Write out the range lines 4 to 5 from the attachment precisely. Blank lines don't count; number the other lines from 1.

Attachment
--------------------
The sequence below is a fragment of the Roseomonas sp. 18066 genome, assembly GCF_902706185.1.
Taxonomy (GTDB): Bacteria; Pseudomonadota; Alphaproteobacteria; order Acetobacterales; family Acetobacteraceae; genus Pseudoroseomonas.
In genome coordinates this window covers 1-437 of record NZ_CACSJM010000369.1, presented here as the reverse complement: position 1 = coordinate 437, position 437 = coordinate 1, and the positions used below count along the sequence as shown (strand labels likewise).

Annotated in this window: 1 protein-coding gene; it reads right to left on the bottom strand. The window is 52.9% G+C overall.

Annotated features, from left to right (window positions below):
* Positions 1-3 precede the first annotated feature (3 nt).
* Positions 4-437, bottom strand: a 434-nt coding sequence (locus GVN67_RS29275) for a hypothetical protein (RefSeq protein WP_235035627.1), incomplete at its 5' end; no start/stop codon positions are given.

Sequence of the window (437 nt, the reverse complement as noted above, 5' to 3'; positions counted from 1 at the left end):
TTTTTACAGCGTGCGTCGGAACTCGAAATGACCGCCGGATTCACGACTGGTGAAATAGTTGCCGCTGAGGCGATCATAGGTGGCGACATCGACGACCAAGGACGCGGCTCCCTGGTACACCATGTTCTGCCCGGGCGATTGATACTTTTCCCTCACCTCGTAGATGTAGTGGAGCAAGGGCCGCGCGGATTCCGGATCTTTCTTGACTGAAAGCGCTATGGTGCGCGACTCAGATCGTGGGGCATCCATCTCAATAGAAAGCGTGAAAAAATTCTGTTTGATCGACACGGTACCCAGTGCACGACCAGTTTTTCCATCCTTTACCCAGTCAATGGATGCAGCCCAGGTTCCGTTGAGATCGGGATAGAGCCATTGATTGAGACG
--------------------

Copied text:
Annotated in this window: 1 protein-coding gene; it reads right to left on the bottom strand. The window is 52.9% G+C overall.

Annotated features, from left to right (window positions below):